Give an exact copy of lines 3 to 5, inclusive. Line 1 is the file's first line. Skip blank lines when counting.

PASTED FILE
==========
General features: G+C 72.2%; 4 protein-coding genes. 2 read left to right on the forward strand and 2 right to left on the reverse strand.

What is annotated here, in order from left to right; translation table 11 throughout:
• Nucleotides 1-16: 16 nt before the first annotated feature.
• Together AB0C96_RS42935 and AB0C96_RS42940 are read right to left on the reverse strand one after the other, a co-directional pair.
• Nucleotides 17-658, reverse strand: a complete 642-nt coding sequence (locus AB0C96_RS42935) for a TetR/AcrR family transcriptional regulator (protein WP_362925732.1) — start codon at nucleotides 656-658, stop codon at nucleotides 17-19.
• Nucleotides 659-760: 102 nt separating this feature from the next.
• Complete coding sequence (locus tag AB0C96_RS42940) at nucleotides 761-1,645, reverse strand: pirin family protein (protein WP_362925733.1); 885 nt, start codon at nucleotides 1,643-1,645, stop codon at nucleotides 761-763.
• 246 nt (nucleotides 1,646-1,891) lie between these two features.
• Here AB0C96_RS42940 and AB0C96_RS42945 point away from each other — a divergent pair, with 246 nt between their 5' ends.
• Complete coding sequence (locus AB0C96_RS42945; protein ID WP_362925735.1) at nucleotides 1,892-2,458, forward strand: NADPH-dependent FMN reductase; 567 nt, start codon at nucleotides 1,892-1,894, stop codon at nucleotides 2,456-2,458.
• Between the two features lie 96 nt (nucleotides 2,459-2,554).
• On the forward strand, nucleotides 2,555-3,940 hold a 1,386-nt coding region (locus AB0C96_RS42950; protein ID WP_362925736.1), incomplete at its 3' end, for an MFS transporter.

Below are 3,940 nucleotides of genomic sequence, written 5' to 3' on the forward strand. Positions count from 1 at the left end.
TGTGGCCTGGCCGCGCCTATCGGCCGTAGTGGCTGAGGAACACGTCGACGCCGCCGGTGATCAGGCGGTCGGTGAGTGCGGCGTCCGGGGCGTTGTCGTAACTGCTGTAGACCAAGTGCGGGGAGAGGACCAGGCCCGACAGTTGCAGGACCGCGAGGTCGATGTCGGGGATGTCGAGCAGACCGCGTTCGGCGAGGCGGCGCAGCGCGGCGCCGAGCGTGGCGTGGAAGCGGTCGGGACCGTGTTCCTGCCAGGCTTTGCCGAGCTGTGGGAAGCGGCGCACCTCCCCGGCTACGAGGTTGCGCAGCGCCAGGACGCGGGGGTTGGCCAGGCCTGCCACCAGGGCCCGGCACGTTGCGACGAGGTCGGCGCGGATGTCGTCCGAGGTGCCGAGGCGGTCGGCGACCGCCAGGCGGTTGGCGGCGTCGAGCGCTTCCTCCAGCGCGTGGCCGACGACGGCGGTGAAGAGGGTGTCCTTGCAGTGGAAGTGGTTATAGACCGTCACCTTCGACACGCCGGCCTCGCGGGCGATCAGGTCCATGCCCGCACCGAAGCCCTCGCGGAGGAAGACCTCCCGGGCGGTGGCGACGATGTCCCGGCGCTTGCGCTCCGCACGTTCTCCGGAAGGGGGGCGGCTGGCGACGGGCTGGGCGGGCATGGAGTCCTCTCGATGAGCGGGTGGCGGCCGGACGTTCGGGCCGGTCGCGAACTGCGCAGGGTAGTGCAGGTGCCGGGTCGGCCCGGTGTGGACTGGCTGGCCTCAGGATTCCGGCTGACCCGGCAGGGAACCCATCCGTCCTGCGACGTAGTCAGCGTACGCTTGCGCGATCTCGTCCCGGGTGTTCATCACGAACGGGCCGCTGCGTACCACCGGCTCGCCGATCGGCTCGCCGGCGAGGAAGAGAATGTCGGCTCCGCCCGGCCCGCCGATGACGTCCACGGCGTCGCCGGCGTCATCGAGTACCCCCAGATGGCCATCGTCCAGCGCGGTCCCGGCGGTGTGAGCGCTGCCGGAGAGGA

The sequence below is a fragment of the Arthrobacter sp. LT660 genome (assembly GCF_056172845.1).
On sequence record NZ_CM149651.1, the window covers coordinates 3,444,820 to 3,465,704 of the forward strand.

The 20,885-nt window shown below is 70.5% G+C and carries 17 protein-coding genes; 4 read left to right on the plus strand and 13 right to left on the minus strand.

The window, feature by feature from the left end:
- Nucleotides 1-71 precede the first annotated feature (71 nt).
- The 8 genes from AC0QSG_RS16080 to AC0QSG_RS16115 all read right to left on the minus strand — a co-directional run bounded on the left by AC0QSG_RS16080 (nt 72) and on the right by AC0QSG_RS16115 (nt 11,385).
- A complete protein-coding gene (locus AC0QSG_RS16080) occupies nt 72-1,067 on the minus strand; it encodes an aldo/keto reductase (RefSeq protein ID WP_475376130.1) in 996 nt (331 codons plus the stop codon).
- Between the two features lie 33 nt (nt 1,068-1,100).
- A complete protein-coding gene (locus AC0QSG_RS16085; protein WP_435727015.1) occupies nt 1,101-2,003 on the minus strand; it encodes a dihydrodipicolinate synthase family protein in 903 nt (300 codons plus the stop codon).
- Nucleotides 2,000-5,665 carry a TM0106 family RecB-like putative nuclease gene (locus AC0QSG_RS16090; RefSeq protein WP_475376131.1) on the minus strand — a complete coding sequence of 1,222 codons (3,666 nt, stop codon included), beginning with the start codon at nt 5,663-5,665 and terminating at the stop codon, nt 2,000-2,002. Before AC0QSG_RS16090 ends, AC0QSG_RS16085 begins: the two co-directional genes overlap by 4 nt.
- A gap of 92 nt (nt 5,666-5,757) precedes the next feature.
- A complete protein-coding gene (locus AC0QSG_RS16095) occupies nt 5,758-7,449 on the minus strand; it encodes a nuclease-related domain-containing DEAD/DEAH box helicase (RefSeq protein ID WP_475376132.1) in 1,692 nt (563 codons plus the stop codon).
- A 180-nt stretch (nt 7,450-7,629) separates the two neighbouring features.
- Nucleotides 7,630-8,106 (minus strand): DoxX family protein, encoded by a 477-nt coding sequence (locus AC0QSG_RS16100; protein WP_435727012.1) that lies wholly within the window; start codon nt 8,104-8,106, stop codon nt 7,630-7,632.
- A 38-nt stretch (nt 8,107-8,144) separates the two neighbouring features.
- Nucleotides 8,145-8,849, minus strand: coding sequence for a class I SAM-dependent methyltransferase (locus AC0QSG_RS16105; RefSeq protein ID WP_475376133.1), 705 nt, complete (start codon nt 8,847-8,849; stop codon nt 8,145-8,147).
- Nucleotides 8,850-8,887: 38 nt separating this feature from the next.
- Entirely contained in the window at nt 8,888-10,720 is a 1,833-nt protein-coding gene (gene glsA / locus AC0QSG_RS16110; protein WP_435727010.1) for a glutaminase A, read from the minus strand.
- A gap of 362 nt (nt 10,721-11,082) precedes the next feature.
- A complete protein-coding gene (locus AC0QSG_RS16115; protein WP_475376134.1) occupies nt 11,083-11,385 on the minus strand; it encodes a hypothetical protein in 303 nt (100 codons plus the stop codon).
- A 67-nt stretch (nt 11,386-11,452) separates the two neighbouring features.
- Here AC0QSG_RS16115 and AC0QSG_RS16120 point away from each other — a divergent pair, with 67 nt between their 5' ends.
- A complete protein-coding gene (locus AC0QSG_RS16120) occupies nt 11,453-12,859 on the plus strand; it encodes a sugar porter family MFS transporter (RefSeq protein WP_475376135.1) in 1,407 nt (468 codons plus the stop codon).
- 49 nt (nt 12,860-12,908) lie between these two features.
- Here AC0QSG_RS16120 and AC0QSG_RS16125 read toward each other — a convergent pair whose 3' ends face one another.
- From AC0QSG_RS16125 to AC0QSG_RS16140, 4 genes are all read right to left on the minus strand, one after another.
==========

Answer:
• Nucleotides 1-16: 16 nt before the first annotated feature.
• Together AB0C96_RS42935 and AB0C96_RS42940 are read right to left on the reverse strand one after the other, a co-directional pair.
• Nucleotides 17-658, reverse strand: a complete 642-nt coding sequence (locus AB0C96_RS42935) for a TetR/AcrR family transcriptional regulator (protein WP_362925732.1) — start codon at nucleotides 656-658, stop codon at nucleotides 17-19.